The days leading up to introducing Somali food at the Minnesota State Fair in 2010 were hectic for chef Jamal Hashi: his restaurant flooded, he broke a rib, and he fainted from exhaustion.
But in the end, his camel-on-a-stick booth at the fair was a massive success, selling out within four days and propelling Jamal’s restaurant career to greater heights. More than a decade later, the drama of that summer is being recreated in an episode of the Apple TV+ series, “Little America,” which first debuted earlier this month.
“When I was watching it, it all came back to me,” Jamal said, “because I never sat down to process it.”
The “Little America” episode, “Camel on a Stick,” is considered the first major Hollywood studio production to portray Somali life in Minnesota or the United States. It also features multiple Somali actors and a Somali screenwriter, some of whom are from Minnesota.
The episode is featured in the second season of “Little America,” an anthology series that revolves around true stories of immigrants across the country overcoming obstacles and succeeding in society. Additional episodes of the series cover other communities.
The episode is now available for streaming for Apple TV+ subscribers, and viewers in the Twin Cities can also watch the episode at a free screening at 7 p.m. Thursday at the Film Society of Minnesota.
“I would never have thought in a million years that I’d be able to be a part of something like this,” said Faysal Ahmed, a local actor who co-stars in the episode and has appeared in Hollywood films. “I feel like we have an opportunity for our stories to make it.”
Jamal, 41, a successful entrepreneur who has started 13 restaurants in Minnesota and New York, said his biggest concern was that the studio tell his story authentically. Jamal’s story received national media attention at the time, and in 2017 a production agency reached out to him about adapting his story into a show.
Jamal sold the rights to his story to Apple TV+ and NBC Universal, which partnered on the show. He’s now a food business consultant based in the Twin Cities area.
But even as the story took dramatic liberties—a common Hollywood storytelling tactic used to grab audiences—Jamal said the studio succeeded in telling his story by many counts. For one, lead actor Hanad Abdi, who plays Jibril, the character based on Jamal, nails down his wiry, fast-talking personality.
“Aside from the hair, he is me,” said Jamal, referring to Hanad’s shaggy mane.
Jamal has been friends for 14 years with the episode’s co-writer, Idil Ibrahim, who is not from Minnesota.
The episode also accurately portrayed the frenzied days leading up to the State Fair, he said. That included nonstop local media blitzes, importing camel meat from Australia, and frantically cooking it all up for the two million visitors who come to the State Fair every year.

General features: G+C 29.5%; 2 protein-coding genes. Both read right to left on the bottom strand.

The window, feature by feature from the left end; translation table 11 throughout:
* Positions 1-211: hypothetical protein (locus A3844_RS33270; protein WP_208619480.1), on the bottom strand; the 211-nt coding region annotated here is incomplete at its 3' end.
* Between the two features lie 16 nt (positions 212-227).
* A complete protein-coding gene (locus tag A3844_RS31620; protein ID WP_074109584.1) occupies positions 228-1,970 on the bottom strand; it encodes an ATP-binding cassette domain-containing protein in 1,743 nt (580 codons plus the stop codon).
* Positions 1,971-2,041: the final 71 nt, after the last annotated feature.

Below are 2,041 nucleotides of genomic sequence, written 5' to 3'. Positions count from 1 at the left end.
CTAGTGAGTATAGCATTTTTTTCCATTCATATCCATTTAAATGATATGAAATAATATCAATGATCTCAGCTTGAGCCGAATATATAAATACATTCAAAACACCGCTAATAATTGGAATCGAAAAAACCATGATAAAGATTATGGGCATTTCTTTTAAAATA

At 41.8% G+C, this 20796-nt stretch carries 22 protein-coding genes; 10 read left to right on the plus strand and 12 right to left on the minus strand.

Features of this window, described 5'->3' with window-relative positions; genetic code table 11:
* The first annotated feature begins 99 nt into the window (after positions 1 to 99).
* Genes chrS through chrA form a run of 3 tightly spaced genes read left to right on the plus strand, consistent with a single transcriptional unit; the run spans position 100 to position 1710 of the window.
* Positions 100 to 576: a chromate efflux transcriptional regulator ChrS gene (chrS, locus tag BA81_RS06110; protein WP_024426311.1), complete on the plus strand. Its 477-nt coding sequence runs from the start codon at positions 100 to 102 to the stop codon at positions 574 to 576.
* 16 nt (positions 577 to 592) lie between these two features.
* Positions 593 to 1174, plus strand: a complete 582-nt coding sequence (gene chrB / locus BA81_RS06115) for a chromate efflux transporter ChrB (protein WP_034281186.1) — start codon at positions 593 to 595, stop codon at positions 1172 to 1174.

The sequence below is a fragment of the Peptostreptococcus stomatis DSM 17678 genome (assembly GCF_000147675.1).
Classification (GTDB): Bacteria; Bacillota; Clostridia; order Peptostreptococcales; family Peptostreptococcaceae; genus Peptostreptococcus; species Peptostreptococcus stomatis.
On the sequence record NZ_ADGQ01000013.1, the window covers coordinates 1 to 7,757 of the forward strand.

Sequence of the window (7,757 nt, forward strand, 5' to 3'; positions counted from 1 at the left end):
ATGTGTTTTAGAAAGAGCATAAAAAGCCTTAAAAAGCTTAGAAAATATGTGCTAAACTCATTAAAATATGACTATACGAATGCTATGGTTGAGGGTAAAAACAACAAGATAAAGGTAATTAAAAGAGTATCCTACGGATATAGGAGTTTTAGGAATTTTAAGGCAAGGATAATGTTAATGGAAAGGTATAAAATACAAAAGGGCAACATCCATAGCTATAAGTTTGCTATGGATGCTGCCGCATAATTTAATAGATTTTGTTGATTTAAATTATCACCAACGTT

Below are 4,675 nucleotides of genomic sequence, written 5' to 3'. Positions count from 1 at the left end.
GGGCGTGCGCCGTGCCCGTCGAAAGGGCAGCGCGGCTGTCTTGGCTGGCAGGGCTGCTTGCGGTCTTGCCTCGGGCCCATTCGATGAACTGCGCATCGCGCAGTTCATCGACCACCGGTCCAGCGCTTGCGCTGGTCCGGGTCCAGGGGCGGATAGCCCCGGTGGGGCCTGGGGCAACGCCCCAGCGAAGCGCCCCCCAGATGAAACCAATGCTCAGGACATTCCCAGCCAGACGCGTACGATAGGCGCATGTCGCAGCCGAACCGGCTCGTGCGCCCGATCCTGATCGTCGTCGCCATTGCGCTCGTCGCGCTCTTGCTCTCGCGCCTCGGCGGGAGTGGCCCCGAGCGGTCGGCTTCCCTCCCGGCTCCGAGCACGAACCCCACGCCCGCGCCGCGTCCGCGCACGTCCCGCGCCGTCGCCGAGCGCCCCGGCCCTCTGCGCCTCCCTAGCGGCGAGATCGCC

In the episode, Jibril runs the most successful Somali restaurant in the Cedar-Riverside neighborhood of Minneapolis, which boasts a large Somali population. Across the street, his business rival and sometimes friend Mohamed, played by Oscar-nominated actor Barkhad Abdi of “Captain Phillips” fame, runs a competing restaurant.
Jibril wants to take his cuisine to the next level by showcasing it for a mass audience. The State Fair seems like the perfect opportunity, and Jibril successfully applies for a permit to run a food stand at the annual summer attraction that brings livestock, art, music, and more together for 12 days.
To capture the attention of fairgoers and showcase Somali food, Jibril picks camel meat—a unique enough dish to peak the interest of a mass American audience—and serves it on a stick, the preferred way of eating food at the fair.
Aside from the logistical challenges of selling food at the fair, Jibril must also overcome the skepticism of his own community.
Jibril’s friends chide him for choosing camel over chicken, and for including ranch dressing as a sauce and lowering the dish’s spiciness to make Somali food palatable to a mass audience.
Bringing life experiences to the job
Barkhad, the most prominent Somali actor in Hollywood, personally knew Jamal long before his breakout role in “Captain Phillips.” Barkhad spent his youth in Minneapolis and was college roommates with Jamal’s brother.
Barkhad’s character in “Little America,” Mohamed, is a purist about Somali cuisine and is deeply skeptical of Jibril Americanizing his food. But despite being his competitor, a part of Mohamed wants to see Jibril succeed, which Barkhad said is true to life.
“It’s just the Somali brotherhood,” Barkhad told Sahan Journal. “When there’s competition, you still want the best for whoever’s competing for you.”